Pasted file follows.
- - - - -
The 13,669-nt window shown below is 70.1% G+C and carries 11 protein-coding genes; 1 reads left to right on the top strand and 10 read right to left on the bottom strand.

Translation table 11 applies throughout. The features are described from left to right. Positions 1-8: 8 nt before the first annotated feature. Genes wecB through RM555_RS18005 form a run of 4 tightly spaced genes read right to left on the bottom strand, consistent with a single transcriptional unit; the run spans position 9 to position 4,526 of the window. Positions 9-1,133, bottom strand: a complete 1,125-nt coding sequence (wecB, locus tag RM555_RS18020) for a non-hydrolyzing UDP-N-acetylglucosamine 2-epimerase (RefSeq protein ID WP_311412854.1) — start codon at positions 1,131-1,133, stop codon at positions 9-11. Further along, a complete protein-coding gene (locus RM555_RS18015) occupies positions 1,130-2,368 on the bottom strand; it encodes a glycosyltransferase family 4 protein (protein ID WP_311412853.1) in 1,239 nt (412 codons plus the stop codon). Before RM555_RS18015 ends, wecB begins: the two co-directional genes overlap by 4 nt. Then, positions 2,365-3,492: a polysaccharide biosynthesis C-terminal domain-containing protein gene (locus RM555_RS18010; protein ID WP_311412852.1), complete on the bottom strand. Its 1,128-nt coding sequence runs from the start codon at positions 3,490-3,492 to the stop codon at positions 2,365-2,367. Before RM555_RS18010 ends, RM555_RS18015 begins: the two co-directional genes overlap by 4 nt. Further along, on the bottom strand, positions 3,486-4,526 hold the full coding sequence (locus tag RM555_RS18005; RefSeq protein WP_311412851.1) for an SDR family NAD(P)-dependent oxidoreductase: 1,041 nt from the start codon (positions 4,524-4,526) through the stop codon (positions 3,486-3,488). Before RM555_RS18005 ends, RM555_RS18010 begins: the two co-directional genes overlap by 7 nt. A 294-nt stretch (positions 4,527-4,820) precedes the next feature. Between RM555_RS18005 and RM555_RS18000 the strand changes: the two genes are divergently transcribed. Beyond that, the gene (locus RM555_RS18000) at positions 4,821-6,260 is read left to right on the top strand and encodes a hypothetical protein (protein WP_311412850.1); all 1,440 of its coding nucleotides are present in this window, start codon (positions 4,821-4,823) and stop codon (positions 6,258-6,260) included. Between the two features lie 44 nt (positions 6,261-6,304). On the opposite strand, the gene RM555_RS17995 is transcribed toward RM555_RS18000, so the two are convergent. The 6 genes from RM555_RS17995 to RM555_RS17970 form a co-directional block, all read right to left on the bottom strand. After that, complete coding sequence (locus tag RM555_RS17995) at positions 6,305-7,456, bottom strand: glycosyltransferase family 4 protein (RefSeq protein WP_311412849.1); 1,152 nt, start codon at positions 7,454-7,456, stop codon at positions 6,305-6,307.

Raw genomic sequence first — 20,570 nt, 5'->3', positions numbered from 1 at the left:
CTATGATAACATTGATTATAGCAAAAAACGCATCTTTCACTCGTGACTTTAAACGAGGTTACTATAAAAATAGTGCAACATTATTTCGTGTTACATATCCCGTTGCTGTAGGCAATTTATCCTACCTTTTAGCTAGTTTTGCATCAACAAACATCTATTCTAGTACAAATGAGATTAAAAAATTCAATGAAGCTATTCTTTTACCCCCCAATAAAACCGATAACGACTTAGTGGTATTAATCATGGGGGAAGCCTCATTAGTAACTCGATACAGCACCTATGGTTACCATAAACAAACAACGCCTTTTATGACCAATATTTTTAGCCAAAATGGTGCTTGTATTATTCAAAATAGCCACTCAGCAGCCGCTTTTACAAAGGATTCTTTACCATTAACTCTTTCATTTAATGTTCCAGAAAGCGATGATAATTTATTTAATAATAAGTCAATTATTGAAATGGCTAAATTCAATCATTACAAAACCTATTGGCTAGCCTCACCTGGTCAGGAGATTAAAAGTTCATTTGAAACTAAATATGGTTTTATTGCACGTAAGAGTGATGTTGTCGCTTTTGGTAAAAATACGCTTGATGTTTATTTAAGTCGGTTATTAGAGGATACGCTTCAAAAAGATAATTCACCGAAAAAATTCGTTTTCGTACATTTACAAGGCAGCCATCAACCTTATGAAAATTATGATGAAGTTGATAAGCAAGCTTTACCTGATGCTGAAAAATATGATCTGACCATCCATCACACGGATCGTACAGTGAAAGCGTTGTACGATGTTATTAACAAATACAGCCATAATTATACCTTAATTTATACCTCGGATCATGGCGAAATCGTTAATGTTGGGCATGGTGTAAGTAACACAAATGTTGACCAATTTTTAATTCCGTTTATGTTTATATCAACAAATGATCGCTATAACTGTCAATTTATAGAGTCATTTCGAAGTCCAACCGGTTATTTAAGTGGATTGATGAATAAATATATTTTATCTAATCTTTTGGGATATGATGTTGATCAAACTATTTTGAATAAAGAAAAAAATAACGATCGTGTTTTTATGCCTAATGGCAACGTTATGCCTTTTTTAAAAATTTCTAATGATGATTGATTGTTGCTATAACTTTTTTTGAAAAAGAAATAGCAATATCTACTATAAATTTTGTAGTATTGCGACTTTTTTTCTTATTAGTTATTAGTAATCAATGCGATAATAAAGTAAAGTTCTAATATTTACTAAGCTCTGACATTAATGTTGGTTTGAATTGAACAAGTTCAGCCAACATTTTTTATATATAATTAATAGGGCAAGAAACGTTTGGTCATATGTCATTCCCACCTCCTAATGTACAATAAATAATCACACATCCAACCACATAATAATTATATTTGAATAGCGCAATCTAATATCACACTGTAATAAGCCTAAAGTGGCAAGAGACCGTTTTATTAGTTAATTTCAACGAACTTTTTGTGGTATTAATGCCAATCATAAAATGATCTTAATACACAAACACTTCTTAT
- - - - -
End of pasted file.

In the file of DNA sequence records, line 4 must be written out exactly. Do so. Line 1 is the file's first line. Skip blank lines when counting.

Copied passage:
CTATGATAACATTGATTATAGCAAAAAACGCATCTTTCACTCGTGACTTTAAACGAGGTTACTATAAAAATAGTGCAACATTATTTCGTGTTACATATCCCGTTGCTGTAGGCAATTTATCCTACCTTTTAGCTAGTTTTGCATCAACAAACATCTATTCTAGTACAAATGAGATTAAAAAATTCAATGAAGCTATTCTTTTACCCCCCAATAAAACCGATAACGACTTAGTGGTATTAATCATGGGGGAAGCCTCATTAGTAACTCGATACAGCACCTATGGTTACCATAAACAAACAACGCCTTTTATGACCAATATTTTTAGCCAAAATGGTGCTTGTATTATTCAAAATAGCCACTCAGCAGCCGCTTTTACAAAGGATTCTTTACCATTAACTCTTTCATTTAATGTTCCAGAAAGCGATGATAATTTATTTAATAATAAGTCAATTATTGAAATGGCTAAATTCAATCATTACAAAACCTATTGGCTAGCCTCACCTGGTCAGGAGATTAAAAGTTCATTTGAAACTAAATATGGTTTTATTGCACGTAAGAGTGATGTTGTCGCTTTTGGTAAAAATACGCTTGATGTTTATTTAAGTCGGTTATTAGAGGATACGCTTCAAAAAGATAATTCACCGAAAAAATTCGTTTTCGTACATTTACAAGGCAGCCATCAACCTTATGAAAATTATGATGAAGTTGATAAGCAAGCTTTACCTGATGCTGAAAAATATGATCTGACCATCCATCACACGGATCGTACAGTGAAAGCGTTGTACGATGTTATTAACAAATACAGCCATAATTATACCTTAATTTATACCTCGGATCATGGCGAAATCGTTAATGTTGGGCATGGTGTAAGTAACACAAATGTTGACCAATTTTTAATTCCGTTTATGTTTATATCAACAAATGATCGCTATAACTGTCAATTTATAGAGTCATTTCGAAGTCCAACCGGTTATTTAAGTGGATTGATGAATAAATATATTTTATCTAATCTTTTGGGATATGATGTTGATCAAACTATTTTGAATAAAGAAAAAAATAACGATCGTGTTTTTATGCCTAATGGCAACGTTATGCCTTTTTTAAAAATTTCTAATGATGATTGATTGTTGCTATAACTTTTTTTGAAAAAGAAATAGCAATATCTACTATAAATTTTGTAGTATTGCGACTTTTTTTCTTATTAGTTATTAGTAATCAATGCGATAATAAAGTAAAGTTCTAATATTTACTAAGCTCTGACATTAATGTTGGTTTGAATTGAACAAGTTCAGCCAACATTTTTTATATATAATTAATAGGGCAAGAAACGTTTGGTCATATGTCATTCCCACCTCCTAATGTACAATAAATAATCACACATCCAACCACATAATAATTATATTTGAATAGCGCAATCTAATATCACACTGTAATAAGCCTAAAGTGGCAAGAGACCGTTTTATTAGTTAATTTCAACGAACTTTTTGTGGTATTAATGCCAATCATAAAATGATCTTAATACACAAACACTTCTTAT